Oil Prices Stable, Traders Track Iran Events

Motorists queue at a gas station in Jakarta, 08 May 2006. OPEC is urging non-OPEC oil producers to help stem the rise in world oil prices (AFP Photo)

World oil prices steadied on Tuesday as traders tracked developments in the international standoff with Iran over its disputed nuclear programme.
In London, Brent North Sea crude for June delivery rose 26 cents to 70.47 dollars per barrel in electronic deals.

New York's main contract, light sweet crude for delivery in June, dipped six cents to 69.71 dollars per barrel in electronic deals before the market's official opening.

Crude futures had dropped heavily Monday on news that firebrand Iranian President Mahmoud Ahmadinejad had reached out to the United States in a bid to ease simmering tensions.

News of a letter from Ahmadinejad to US President George W. Bush came as global powers met in New York in a bid to persuade Iran -- the world's fourth biggest crude producer -- to halt sensitive nuclear fuel work.

Light sweet crude at one point dropped to 68.20 dollars in Monday trade, while Brent hit as low as 69.06 dollars, before both contracts recovered late on.

World oil prices have dived in the past week, with Brent plunging from a historic record just below 75 dollars, also on news of a surprise rise in US gasoline reserves.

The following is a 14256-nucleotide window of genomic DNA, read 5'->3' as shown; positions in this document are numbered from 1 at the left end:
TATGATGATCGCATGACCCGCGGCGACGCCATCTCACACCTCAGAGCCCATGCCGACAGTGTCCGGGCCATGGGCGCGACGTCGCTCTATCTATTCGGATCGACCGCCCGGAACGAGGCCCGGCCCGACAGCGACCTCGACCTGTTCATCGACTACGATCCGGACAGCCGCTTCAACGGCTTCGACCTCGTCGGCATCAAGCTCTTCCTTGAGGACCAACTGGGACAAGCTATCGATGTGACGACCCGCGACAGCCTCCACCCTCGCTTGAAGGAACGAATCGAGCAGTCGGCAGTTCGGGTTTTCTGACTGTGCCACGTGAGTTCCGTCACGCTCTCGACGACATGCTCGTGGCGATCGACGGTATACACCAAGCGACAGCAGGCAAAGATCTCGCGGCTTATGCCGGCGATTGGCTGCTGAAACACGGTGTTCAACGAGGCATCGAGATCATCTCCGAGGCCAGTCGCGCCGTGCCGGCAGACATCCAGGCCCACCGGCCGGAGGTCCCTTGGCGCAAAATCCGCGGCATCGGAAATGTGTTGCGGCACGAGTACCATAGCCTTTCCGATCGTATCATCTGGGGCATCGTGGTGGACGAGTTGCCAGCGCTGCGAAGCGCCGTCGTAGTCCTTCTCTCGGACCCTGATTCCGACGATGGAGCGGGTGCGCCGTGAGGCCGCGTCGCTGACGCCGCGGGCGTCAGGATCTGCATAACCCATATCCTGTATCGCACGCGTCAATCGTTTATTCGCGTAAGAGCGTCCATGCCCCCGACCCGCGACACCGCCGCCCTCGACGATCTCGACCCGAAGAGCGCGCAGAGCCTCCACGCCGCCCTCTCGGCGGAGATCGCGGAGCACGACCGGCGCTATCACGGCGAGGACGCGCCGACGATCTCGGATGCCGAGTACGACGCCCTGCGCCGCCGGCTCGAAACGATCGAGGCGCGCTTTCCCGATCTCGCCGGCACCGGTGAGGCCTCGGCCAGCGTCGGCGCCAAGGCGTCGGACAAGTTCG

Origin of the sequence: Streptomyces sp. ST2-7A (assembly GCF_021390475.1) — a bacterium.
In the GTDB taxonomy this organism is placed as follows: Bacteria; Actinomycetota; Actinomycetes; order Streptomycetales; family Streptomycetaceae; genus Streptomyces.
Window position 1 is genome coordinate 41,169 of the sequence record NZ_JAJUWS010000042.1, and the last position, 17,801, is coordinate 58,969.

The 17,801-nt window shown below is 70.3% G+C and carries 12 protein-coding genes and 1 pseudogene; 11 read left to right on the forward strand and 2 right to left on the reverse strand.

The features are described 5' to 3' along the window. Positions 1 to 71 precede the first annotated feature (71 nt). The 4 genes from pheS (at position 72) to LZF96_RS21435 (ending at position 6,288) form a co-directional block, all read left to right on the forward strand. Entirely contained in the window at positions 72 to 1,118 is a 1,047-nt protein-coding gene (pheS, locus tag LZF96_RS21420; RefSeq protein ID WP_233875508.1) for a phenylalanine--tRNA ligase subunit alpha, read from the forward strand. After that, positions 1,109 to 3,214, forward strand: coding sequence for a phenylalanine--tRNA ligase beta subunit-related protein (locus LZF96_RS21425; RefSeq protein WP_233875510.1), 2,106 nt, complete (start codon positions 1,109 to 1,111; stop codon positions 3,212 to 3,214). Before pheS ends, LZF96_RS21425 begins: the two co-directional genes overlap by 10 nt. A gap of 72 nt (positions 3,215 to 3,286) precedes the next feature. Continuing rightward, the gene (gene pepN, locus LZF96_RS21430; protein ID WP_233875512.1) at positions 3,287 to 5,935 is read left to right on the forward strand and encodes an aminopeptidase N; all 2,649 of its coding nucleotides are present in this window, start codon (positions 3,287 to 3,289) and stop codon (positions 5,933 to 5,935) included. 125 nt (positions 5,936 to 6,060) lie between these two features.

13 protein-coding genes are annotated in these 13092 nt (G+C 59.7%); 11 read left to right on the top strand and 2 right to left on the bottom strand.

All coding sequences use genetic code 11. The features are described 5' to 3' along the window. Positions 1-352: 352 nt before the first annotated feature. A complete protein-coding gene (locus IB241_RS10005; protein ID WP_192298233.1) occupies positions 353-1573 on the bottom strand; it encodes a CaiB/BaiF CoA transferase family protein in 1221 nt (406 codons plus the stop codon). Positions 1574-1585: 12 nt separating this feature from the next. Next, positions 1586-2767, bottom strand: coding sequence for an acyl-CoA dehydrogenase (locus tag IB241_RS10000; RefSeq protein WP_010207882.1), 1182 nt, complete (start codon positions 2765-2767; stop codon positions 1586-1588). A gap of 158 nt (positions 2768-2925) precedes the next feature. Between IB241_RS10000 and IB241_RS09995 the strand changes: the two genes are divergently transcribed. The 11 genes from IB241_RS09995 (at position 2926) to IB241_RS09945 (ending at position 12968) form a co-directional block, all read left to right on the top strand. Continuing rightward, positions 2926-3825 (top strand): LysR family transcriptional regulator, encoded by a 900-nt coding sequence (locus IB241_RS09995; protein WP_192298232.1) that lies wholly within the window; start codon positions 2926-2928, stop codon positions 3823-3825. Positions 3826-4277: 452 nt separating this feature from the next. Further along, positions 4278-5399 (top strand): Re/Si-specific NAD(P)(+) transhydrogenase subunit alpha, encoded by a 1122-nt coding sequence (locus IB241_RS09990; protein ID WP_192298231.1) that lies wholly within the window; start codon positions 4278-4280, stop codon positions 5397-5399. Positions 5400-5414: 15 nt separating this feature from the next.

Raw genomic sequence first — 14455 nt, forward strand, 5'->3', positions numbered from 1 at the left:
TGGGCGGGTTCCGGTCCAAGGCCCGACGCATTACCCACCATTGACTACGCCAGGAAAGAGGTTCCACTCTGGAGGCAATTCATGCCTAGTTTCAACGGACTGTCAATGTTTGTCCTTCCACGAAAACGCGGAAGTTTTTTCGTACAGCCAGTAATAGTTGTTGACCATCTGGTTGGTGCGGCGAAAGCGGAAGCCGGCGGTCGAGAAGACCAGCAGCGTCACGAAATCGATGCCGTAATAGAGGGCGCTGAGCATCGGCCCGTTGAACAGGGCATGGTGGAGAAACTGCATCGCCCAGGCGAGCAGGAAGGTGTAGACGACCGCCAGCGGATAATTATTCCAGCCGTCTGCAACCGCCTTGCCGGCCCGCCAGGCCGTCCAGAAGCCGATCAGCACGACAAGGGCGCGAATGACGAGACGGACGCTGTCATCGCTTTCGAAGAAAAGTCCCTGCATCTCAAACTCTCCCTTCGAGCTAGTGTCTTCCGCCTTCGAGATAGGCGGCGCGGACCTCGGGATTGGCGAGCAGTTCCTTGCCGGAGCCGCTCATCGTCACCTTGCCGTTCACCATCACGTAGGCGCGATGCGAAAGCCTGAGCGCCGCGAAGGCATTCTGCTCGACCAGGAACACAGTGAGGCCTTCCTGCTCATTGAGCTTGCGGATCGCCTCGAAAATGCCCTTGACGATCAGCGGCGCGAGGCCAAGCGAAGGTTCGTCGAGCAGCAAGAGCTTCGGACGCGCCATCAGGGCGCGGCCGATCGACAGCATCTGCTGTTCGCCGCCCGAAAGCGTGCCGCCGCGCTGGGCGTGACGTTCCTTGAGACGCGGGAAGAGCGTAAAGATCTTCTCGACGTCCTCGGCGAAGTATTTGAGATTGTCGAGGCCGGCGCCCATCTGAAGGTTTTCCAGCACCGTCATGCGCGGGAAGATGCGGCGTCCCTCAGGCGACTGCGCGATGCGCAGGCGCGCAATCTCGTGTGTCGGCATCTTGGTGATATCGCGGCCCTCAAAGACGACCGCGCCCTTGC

In New York on Monday, foreign ministers from world powers held two hours of intensive discussions over Iran, a US spokesman said, but there was no sign whether they made any progress on a unified position.

US Secretary of State Condoleezza Rice hosted talks and a dinner for her counterparts from Russia, China, France, Britain, Germany and the European Union in a bid to find some common ground on their approach to Iran.

The United States has called for UN sanctions to stop Tehran's nuclear energy drive, which it sees as an effort to acquire nuclear weapons -- an accusation denied by Iran.

Oil market watchers fear that any action against Iran would see disruption to the country's crude exports, fuelling soaring energy prices.

Source: AFP

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